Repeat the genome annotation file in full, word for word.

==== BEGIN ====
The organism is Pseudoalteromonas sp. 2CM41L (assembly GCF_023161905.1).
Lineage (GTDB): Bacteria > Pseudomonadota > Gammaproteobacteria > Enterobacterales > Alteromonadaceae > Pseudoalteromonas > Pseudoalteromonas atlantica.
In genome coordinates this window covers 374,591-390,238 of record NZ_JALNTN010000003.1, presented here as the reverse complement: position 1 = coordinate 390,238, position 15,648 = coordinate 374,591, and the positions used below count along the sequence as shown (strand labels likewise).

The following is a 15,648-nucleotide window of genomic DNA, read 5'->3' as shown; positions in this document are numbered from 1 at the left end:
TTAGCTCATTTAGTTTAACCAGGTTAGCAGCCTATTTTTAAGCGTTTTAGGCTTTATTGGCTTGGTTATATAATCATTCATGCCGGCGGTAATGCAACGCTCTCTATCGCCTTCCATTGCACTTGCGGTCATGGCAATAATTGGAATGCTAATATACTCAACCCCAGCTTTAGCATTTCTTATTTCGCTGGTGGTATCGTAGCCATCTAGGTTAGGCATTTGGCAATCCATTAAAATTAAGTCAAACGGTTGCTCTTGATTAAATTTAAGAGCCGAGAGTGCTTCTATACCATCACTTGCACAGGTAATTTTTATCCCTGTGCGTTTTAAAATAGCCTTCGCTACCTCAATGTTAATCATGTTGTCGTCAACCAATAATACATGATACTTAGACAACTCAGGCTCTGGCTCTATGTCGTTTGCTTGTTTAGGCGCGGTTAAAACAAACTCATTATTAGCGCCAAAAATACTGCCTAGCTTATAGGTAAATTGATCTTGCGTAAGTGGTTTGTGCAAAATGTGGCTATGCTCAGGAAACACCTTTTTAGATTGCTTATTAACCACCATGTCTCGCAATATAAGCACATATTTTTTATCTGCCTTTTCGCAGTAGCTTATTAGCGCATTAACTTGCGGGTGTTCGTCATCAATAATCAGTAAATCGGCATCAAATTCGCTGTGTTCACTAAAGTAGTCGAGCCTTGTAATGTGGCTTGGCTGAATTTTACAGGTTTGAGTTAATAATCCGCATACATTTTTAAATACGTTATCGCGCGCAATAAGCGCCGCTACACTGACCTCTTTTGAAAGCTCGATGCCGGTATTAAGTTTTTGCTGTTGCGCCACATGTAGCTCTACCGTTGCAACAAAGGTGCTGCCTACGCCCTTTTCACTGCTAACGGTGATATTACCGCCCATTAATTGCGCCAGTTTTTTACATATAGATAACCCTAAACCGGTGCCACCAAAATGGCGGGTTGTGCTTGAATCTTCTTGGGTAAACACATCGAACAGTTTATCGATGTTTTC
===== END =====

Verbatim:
The organism is Pseudoalteromonas sp. 2CM41L (assembly GCF_023161905.1).
Lineage (GTDB): Bacteria > Pseudomonadota > Gammaproteobacteria > Enterobacterales > Alteromonadaceae > Pseudoalteromonas > Pseudoalteromonas atlantica.
In genome coordinates this window covers 374,591-390,238 of record NZ_JALNTN010000003.1, presented here as the reverse complement: position 1 = coordinate 390,238, position 15,648 = coordinate 374,591, and the positions used below count along the sequence as shown (strand labels likewise).

The following is a 15,648-nucleotide window of genomic DNA, read 5'->3' as shown; positions in this document are numbered from 1 at the left end:
TTAGCTCATTTAGTTTAACCAGGTTAGCAGCCTATTTTTAAGCGTTTTAGGCTTTATTGGCTTGGTTATATAATCATTCATGCCGGCGGTAATGCAACGCTCTCTATCGCCTTCCATTGCACTTGCGGTCATGGCAATAATTGGAATGCTAATATACTCAACCCCAGCTTTAGCATTTCTTATTTCGCTGGTGGTATCGTAGCCATCTAGGTTAGGCATTTGGCAATCCATTAAAATTAAGTCAAACGGTTGCTCTTGATTAAATTTAAGAGCCGAGAGTGCTTCTATACCATCACTTGCACAGGTAATTTTTATCCCTGTGCGTTTTAAAATAGCCTTCGCTACCTCAATGTTAATCATGTTGTCGTCAACCAATAATACATGATACTTAGACAACTCAGGCTCTGGCTCTATGTCGTTTGCTTGTTTAGGCGCGGTTAAAACAAACTCATTATTAGCGCCAAAAATACTGCCTAGCTTATAGGTAAATTGATCTTGCGTAAGTGGTTTGTGCAAAATGTGGCTATGCTCAGGAAACACCTTTTTAGATTGCTTATTAACCACCATGTCTCGCAATATAAGCACATATTTTTTATCTGCCTTTTCGCAGTAGCTTATTAGCGCATTAACTTGCGGGTGTTCGTCATCAATAATCAGTAAATCGGCATCAAATTCGCTGTGTTCACTAAAGTAGTCGAGCCTTGTAATGTGGCTTGGCTGAATTTTACAGGTTTGAGTTAATAATCCGCATACATTTTTAAATACGTTATCGCGCGCAATAAGCGCCGCTACACTGACCTCTTTTGAAAGCTCGATGCCGGTATTAAGTTTTTGCTGTTGCGCCACATGTAGCTCTACCGTTGCAACAAAGGTGCTGCCTACGCCCTTTTCACTGCTAACGGTGATATTACCGCCCATTAATTGCGCCAGTTTTTTACATATAGATAACCCTAAACCGGTGCCACCAAAATGGCGGGTTGTGCTTGAATCTTCTTGGGTAAACACATCGAACAGTTTATCGATGTTTTC